Capt Chris taught me how to cast and double haul but because of our busy guide schedules we didn't have a ton of time to really get it dialed in. So I started spending my evenings and days off from guiding working on my casting stroke in hopes that I would land a tarpon on fly. That first year I started to throw line I missed 20 tarpon in a row. The whole strip set thing was a issue and a hard habit to develop because of a entire lifetime I had of setting the hook bait fishing. The curse was broken one day when Capt Randall took me to stick a juvenile poon on our days off from guiding. Not long after, Capt Chris took me to Biscayne Bay where I blew shot after shot at not only tarpon but a couple shots at schools of permit until I finally landed a handsome poon. From there I spent nearly every opportunity I had to stick fish on the long rod. Catching snook and reds on a weekly basis, honing in and becoming quickly addicted to feeding flies to fish.
The evolution from there was to begin tying a few flies. I started with mostly baitfish patterns with EP fibers and deer hair. There was this rewarding sensation that I'm sure some of you have experienced, nothing like hooking fish on flies that you tied with your own two hands. In September 2012 I was just beginning the journey that I am still traveling on today. Spending my time tying flies, chasing tailing reds & bowhunting for whitetails. I was in Illinois hunting for bucks that were crowned with horns the size of Yeti Coolers on their heads when I got a phone call from SIMMS Fishing Products that would change my life.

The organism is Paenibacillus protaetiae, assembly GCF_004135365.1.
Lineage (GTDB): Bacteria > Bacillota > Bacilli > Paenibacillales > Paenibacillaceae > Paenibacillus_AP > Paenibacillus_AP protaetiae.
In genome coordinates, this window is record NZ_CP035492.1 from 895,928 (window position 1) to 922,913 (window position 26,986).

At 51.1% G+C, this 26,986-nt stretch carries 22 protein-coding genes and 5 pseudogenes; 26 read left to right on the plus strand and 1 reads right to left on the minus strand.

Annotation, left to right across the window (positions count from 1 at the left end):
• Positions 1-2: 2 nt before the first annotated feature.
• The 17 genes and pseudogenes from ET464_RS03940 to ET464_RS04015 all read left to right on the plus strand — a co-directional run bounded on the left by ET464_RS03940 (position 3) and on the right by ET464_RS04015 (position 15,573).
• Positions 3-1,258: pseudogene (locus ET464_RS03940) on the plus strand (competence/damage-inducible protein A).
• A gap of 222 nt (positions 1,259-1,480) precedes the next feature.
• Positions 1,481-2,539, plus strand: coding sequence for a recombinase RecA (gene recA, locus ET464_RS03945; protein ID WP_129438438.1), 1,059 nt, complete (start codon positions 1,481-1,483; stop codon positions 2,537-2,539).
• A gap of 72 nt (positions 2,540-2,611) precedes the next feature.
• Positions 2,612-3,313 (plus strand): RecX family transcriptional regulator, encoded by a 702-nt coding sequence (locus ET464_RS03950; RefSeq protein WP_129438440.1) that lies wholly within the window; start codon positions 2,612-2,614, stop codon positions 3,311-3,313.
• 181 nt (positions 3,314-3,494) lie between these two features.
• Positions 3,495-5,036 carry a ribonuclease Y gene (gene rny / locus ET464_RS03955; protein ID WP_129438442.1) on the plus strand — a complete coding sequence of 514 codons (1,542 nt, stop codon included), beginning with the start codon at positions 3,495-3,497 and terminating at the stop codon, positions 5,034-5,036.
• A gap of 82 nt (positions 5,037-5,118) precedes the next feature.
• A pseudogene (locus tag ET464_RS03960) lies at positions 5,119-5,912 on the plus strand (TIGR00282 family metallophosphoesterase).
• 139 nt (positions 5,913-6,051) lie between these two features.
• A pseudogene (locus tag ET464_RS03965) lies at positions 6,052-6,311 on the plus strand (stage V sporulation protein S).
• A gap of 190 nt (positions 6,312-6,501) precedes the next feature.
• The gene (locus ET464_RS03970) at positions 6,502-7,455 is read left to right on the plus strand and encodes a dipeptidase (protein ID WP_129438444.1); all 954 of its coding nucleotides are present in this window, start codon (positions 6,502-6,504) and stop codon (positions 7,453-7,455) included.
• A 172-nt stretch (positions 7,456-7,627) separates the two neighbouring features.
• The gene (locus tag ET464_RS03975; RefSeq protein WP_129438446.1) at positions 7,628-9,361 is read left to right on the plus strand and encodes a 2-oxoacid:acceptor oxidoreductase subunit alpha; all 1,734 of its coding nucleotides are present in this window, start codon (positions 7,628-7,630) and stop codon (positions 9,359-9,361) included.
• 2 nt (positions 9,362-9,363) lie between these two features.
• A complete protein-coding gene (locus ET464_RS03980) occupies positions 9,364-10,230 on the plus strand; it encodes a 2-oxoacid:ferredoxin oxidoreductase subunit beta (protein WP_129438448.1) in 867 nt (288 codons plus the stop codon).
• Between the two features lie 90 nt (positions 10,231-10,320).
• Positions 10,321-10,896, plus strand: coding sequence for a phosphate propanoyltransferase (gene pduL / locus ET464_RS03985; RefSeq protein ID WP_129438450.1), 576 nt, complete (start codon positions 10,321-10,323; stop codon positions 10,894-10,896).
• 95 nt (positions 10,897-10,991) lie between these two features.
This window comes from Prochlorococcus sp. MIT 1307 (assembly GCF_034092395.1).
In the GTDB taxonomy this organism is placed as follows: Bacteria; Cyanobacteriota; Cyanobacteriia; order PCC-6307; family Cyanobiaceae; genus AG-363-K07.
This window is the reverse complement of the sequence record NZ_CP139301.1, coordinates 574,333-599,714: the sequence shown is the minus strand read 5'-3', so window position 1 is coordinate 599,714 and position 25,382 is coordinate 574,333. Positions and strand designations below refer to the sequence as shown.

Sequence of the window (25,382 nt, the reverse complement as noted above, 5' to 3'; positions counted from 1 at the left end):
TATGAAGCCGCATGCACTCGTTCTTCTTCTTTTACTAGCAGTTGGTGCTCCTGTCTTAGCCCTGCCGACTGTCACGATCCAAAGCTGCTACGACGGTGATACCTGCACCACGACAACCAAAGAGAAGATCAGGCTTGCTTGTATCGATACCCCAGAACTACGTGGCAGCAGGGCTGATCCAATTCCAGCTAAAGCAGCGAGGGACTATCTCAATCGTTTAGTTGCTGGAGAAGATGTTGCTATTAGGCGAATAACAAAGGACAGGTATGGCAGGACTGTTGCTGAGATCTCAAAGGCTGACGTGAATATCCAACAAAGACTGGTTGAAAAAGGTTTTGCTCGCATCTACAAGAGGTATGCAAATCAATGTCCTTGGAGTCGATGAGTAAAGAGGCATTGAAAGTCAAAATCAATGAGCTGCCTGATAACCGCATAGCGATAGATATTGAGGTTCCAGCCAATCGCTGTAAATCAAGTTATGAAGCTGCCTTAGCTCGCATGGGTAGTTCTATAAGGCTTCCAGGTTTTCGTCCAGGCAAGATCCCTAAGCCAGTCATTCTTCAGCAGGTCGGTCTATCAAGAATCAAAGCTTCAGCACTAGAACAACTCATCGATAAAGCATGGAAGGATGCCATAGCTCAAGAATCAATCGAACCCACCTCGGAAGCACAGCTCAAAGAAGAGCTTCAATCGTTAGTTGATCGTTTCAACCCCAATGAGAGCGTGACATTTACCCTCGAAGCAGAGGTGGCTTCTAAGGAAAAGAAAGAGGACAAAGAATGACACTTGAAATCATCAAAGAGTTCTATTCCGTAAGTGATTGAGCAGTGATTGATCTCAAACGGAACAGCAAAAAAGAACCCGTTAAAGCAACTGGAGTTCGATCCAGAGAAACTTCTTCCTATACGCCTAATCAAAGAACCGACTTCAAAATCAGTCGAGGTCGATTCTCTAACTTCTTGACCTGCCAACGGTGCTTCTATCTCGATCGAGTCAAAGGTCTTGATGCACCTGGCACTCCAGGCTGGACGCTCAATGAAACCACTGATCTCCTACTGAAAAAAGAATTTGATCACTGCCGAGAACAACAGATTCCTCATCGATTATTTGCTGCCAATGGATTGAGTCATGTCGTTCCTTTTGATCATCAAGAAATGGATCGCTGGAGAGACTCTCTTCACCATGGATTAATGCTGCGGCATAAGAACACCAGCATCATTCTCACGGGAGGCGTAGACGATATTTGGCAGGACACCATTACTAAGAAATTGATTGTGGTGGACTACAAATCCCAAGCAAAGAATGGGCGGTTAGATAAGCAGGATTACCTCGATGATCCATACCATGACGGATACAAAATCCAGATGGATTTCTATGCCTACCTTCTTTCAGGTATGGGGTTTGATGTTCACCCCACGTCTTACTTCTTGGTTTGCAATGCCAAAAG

I quickly packed up my quiver & bow to head to Belize for 7 days of chasing the elusive permit on fly with SIMMS Central America Rep Wil Flack and the talented photographer Brian Grossenbacher. I quickly transitioned my mental game from bowhunting to flyfishing. With all the confidence in the world I thought on that plane ride that I would stick a permit in Belize on this trip. First impressions are huge and I'm pretty sure when the 3 of us met we knew we would be friends for a long time. First stop was the Garbutt's Fishing Lodge in Southern Belize where Scully & Oliver showed me my first tailing permit. Fishing was tough and what I didn't realize until now is that it really wasn't tough, it was just permit fishing. Known notoriously around the globe for their finicky attitude and impeccable eyesight, they were just being permit...